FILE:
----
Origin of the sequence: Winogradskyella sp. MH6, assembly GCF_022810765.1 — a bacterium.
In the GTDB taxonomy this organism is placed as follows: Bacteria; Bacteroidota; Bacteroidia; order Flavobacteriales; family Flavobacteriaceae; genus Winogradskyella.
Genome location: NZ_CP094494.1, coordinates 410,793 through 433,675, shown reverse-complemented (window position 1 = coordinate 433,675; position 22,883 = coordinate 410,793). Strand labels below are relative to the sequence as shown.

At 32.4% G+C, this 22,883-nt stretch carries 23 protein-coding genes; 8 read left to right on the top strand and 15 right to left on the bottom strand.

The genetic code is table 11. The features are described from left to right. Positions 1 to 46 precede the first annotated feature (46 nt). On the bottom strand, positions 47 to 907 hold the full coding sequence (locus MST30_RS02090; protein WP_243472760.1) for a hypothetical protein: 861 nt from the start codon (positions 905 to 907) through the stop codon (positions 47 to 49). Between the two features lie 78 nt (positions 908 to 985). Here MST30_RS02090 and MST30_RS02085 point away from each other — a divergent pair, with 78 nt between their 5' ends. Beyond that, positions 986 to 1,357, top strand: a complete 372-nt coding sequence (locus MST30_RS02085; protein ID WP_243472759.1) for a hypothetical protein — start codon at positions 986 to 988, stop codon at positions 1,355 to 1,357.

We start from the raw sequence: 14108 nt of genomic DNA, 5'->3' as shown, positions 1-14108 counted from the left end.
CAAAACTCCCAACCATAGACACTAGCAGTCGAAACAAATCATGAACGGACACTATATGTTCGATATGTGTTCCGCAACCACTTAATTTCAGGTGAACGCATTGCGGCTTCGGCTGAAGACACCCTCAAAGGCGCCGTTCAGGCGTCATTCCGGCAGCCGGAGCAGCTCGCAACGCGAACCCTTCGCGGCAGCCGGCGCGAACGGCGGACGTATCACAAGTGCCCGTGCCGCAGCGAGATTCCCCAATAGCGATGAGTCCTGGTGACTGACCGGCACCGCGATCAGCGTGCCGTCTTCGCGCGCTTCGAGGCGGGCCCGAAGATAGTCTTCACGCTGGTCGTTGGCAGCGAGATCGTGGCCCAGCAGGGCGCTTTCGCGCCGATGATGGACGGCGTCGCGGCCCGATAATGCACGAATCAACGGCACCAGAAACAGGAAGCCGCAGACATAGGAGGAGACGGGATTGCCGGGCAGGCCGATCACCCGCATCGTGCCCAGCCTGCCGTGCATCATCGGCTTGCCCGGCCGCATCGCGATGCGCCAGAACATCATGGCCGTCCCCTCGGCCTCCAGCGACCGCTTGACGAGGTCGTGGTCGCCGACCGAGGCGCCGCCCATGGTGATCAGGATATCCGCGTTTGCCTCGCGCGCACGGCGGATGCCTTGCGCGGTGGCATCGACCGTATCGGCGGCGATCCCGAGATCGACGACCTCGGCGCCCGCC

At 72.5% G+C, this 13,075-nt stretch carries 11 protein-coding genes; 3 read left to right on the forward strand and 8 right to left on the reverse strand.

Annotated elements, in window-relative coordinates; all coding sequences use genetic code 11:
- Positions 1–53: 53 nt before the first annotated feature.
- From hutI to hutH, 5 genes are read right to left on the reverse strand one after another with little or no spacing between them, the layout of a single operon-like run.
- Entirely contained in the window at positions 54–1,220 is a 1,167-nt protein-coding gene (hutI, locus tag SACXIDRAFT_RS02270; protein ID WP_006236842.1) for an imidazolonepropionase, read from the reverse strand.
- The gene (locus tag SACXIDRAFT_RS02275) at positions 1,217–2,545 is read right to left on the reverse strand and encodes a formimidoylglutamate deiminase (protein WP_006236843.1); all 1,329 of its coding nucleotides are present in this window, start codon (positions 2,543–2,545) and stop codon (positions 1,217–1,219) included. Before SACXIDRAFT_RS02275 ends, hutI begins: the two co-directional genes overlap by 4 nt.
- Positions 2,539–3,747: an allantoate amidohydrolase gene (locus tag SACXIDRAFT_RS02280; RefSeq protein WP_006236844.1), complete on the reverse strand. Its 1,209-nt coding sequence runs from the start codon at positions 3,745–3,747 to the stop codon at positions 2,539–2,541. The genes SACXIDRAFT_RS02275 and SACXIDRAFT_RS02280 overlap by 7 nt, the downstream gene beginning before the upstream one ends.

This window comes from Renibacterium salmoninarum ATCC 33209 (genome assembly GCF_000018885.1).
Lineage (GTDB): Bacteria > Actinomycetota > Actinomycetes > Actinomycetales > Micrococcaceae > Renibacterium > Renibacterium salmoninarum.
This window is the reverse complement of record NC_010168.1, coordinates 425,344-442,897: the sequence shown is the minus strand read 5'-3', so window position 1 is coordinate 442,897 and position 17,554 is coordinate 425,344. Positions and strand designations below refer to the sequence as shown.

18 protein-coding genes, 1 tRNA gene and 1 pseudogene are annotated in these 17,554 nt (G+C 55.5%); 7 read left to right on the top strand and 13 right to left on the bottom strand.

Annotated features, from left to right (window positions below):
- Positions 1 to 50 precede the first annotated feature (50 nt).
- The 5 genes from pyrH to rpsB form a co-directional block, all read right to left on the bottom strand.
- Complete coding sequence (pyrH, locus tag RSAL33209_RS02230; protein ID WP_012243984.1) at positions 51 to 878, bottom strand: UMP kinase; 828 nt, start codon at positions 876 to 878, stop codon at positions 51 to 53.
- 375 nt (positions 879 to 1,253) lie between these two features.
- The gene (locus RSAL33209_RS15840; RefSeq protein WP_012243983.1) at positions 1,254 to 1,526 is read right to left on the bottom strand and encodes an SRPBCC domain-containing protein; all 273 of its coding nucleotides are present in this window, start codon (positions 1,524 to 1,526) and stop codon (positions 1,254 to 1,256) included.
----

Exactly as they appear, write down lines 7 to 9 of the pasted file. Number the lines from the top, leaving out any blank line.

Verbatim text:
CAAAACTCCCAACCATAGACACTAGCAGTCGAAACAAATCATGAACGGACACTATATGTTCGATATGTGTTCCGCAACCACTTAATTTCAGGTGAACGCATTGCGGCTTCGGCTGAAGACACCCTCAAAGGCGCCGTTCAGGCGTCATTCCGGCAGCCGGAGCAGCTCGCAACGCGAACCCTTCGCGGCAGCCGGCGCGAACGGCGGACGTATCACAAGTGCCCGTGCCGCAGCGAGATTCCCCAATAGCGATGAGTCCTGGTGACTGACCGGCACCGCGATCAGCGTGCCGTCTTCGCGCGCTTCGAGGCGGGCCCGAAGATAGTCTTCACGCTGGTCGTTGGCAGCGAGATCGTGGCCCAGCAGGGCGCTTTCGCGCCGATGATGGACGGCGTCGCGGCCCGATAATGCACGAATCAACGGCACCAGAAACAGGAAGCCGCAGACATAGGAGGAGACGGGATTGCCGGGCAGGCCGATCACCCGCATCGTGCCCAGCCTGCCGTGCATCATCGGCTTGCCCGGCCGCATCGCGATGCGCCAGAACATCATGGCCGTCCCCTCGGCCTCCAGCGACCGCTTGACGAGGTCGTGGTCGCCGACCGAGGCGCCGCCCATGGTGATCAGGATATCCGCGTTTGCCTCGCGCGCACGGCGGATGCCTTGCGCGGTGGCATCGACCGTATCGGCGGCGATCCCGAGATCGACGACCTCGGCGCCCGCC

At 72.5% G+C, this 13,075-nt stretch carries 11 protein-coding genes; 3 read left to right on the forward strand and 8 right to left on the reverse strand.

Annotated elements, in window-relative coordinates; all coding sequences use genetic code 11: